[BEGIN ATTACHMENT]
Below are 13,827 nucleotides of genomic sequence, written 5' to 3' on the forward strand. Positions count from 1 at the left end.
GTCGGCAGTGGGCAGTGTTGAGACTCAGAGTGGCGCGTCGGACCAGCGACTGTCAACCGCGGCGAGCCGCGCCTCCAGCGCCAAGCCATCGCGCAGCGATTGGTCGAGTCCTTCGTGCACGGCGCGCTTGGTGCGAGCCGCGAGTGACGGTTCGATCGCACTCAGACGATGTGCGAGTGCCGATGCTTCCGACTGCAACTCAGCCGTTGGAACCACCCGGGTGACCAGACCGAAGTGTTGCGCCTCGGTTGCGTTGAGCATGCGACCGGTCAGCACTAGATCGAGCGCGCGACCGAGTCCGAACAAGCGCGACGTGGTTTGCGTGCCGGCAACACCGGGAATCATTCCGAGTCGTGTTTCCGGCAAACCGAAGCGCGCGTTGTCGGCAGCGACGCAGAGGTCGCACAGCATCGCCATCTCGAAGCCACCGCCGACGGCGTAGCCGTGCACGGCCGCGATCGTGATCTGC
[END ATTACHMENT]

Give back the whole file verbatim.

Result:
Below are 13,827 nucleotides of genomic sequence, written 5' to 3' on the forward strand. Positions count from 1 at the left end.
GTCGGCAGTGGGCAGTGTTGAGACTCAGAGTGGCGCGTCGGACCAGCGACTGTCAACCGCGGCGAGCCGCGCCTCCAGCGCCAAGCCATCGCGCAGCGATTGGTCGAGTCCTTCGTGCACGGCGCGCTTGGTGCGAGCCGCGAGTGACGGTTCGATCGCACTCAGACGATGTGCGAGTGCCGATGCTTCCGACTGCAACTCAGCCGTTGGAACCACCCGGGTGACCAGACCGAAGTGTTGCGCCTCGGTTGCGTTGAGCATGCGACCGGTCAGCACTAGATCGAGCGCGCGACCGAGTCCGAACAAGCGCGACGTGGTTTGCGTGCCGGCAACACCGGGAATCATTCCGAGTCGTGTTTCCGGCAAACCGAAGCGCGCGTTGTCGGCAGCGACGCAGAGGTCGCACAGCATCGCCATCTCGAAGCCACCGCCGACGGCGTAGCCGTGCACGGCCGCGATCGTGATCTGC